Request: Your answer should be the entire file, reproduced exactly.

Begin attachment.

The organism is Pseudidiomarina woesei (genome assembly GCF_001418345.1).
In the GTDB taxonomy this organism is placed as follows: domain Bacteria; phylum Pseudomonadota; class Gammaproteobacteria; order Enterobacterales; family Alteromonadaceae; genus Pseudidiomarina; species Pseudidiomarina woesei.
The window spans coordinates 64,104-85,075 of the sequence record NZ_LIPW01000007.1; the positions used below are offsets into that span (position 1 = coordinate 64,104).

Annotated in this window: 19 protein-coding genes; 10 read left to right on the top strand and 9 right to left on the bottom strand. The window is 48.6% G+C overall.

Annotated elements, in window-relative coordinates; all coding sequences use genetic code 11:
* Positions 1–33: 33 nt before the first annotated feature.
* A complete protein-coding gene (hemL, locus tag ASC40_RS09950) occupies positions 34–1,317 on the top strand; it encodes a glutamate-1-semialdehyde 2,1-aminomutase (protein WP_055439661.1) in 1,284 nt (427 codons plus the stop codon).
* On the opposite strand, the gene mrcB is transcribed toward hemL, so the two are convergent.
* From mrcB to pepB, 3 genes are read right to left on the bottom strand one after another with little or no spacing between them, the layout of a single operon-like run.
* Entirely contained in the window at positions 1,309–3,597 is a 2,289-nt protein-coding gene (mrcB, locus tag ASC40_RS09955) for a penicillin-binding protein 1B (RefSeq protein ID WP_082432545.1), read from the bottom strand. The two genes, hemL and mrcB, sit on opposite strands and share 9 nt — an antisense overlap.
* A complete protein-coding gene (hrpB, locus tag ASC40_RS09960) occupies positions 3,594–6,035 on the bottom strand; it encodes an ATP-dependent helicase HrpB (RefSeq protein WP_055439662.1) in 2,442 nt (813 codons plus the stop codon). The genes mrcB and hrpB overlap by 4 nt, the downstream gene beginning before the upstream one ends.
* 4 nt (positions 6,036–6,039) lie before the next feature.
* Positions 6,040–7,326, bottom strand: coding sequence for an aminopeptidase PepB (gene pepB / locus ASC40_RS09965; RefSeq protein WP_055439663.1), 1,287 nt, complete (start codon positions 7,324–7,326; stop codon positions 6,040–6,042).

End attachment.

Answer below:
The organism is Pseudidiomarina woesei (genome assembly GCF_001418345.1).
In the GTDB taxonomy this organism is placed as follows: domain Bacteria; phylum Pseudomonadota; class Gammaproteobacteria; order Enterobacterales; family Alteromonadaceae; genus Pseudidiomarina; species Pseudidiomarina woesei.
The window spans coordinates 64,104-85,075 of the sequence record NZ_LIPW01000007.1; the positions used below are offsets into that span (position 1 = coordinate 64,104).

Annotated in this window: 19 protein-coding genes; 10 read left to right on the top strand and 9 right to left on the bottom strand. The window is 48.6% G+C overall.

Annotated elements, in window-relative coordinates; all coding sequences use genetic code 11:
* Positions 1–33: 33 nt before the first annotated feature.
* A complete protein-coding gene (hemL, locus tag ASC40_RS09950) occupies positions 34–1,317 on the top strand; it encodes a glutamate-1-semialdehyde 2,1-aminomutase (protein WP_055439661.1) in 1,284 nt (427 codons plus the stop codon).
* On the opposite strand, the gene mrcB is transcribed toward hemL, so the two are convergent.
* From mrcB to pepB, 3 genes are read right to left on the bottom strand one after another with little or no spacing between them, the layout of a single operon-like run.
* Entirely contained in the window at positions 1,309–3,597 is a 2,289-nt protein-coding gene (mrcB, locus tag ASC40_RS09955) for a penicillin-binding protein 1B (RefSeq protein ID WP_082432545.1), read from the bottom strand. The two genes, hemL and mrcB, sit on opposite strands and share 9 nt — an antisense overlap.
* A complete protein-coding gene (hrpB, locus tag ASC40_RS09960) occupies positions 3,594–6,035 on the bottom strand; it encodes an ATP-dependent helicase HrpB (RefSeq protein WP_055439662.1) in 2,442 nt (813 codons plus the stop codon). The genes mrcB and hrpB overlap by 4 nt, the downstream gene beginning before the upstream one ends.
* 4 nt (positions 6,036–6,039) lie before the next feature.
* Positions 6,040–7,326, bottom strand: coding sequence for an aminopeptidase PepB (gene pepB / locus ASC40_RS09965; RefSeq protein WP_055439663.1), 1,287 nt, complete (start codon positions 7,324–7,326; stop codon positions 6,040–6,042).